New evidence from the Maya city of Copan, in Honduras, reveals that ancient Mesoamericans routinely captured and traded wild animals for symbolic and ritual purposes, according to a study published Sept. (2018-09-12)
Carbon reserves in Central American soils still affected by ancient Mayan deforestation
Deforestation is suspected to have contributed to the mysterious collapse of Mayan civilization more than 1,000 years ago. (2018-08-20)
The drought that collapsed classic Maya society
A period of severe drought near the end of the 1st millennium C.E. likely sealed the fate of Lowland Classic Maya society, and a new study shows just how dry it was as the populations of the Maya Lowlands began to evaporate. (2018-08-02)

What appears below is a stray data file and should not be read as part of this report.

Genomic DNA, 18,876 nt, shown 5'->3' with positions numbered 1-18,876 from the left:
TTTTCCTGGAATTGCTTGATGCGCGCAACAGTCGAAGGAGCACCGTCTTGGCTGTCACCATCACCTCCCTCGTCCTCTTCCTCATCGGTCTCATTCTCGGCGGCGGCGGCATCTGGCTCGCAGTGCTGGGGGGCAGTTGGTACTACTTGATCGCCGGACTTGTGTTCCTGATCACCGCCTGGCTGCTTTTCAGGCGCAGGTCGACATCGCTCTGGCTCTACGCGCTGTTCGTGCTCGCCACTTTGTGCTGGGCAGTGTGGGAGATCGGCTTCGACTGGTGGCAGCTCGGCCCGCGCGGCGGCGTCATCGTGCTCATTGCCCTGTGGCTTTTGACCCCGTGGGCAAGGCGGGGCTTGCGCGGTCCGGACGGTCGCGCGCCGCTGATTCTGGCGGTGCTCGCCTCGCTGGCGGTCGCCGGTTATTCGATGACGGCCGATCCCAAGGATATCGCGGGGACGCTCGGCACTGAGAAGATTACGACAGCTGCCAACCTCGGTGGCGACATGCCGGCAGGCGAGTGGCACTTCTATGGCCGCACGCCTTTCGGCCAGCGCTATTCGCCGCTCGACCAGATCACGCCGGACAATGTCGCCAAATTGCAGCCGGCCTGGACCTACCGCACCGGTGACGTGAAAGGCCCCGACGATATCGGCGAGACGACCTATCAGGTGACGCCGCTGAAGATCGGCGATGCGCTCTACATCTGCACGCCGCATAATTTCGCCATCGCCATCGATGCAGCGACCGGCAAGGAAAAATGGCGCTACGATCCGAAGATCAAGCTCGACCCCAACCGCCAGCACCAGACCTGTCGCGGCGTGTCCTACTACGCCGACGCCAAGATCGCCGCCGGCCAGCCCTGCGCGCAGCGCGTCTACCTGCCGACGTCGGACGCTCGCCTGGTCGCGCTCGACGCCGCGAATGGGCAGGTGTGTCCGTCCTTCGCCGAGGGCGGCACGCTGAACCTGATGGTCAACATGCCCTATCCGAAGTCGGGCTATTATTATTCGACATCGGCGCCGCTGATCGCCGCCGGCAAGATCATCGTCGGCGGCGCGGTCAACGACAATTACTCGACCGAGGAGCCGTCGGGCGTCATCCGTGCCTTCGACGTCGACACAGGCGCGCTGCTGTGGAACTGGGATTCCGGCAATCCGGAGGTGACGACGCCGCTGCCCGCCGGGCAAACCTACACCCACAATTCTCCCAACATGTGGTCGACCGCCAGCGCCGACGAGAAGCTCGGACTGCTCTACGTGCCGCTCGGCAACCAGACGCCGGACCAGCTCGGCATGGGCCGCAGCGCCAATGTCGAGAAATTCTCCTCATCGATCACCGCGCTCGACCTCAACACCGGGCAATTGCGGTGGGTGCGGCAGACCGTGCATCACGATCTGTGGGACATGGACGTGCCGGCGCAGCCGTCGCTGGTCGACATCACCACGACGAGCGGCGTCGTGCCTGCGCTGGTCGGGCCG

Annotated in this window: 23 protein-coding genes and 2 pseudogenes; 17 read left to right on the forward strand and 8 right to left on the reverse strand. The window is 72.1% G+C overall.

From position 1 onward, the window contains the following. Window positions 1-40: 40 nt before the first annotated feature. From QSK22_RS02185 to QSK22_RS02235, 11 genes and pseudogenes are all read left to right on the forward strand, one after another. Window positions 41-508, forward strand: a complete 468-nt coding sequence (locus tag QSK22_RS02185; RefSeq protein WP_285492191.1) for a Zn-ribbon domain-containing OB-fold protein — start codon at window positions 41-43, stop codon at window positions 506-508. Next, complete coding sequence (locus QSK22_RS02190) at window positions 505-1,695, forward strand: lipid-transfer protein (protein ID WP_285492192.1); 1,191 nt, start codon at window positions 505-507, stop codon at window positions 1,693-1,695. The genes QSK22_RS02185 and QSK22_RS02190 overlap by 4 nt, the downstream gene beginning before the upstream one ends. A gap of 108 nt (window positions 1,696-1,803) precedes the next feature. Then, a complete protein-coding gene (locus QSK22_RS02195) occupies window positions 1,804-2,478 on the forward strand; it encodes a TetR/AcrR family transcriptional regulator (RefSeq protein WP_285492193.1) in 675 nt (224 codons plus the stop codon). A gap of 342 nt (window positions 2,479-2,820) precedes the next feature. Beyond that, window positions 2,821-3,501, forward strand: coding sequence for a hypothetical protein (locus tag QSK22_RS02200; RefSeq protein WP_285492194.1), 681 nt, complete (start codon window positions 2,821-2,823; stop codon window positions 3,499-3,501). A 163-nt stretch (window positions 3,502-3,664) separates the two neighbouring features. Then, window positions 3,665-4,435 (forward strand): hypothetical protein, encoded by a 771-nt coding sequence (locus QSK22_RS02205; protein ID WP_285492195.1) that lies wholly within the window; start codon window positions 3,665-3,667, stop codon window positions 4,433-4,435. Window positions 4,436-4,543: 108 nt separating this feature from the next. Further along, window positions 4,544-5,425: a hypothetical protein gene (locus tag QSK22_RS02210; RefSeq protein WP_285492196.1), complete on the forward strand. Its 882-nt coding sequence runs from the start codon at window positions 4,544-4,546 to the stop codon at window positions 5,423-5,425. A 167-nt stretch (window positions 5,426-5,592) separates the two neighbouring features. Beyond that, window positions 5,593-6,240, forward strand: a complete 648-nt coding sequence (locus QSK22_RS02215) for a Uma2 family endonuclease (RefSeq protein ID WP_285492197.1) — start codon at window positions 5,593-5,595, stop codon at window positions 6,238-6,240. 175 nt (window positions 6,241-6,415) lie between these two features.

Scientists measure severity of drought during the Maya collapse
The severity of drought conditions during the demise of the Maya civilization about 1,000 years ago has been quantified, representing another piece of evidence that could be used to solve the longstanding mystery of what caused the downfall of one of the ancient world's great civilizations. (2018-08-02)
Politicization and prioritization in the judiciary
In ''The Politics of Selecting the Bench from the Bar: The Legal Profession and Partisan Incentives to Introduce Ideology into Judicial Selection,'' published in the Journal of Law and Economics, Adam Bonica and Maya Sen analyze how and why American courts become politicized. (2018-08-01)
Biotin supplements caused misleading test results, almost led to unnecessary procedure
A new case report led by Maya Styner, M.D., of the University of North Carolina School of Medicine describes how a patient's use of a common over-the-counter biotin supplement caused clinically misleading test results and almost resulted in an unnecessary, invasive medical procedure. (2018-05-18)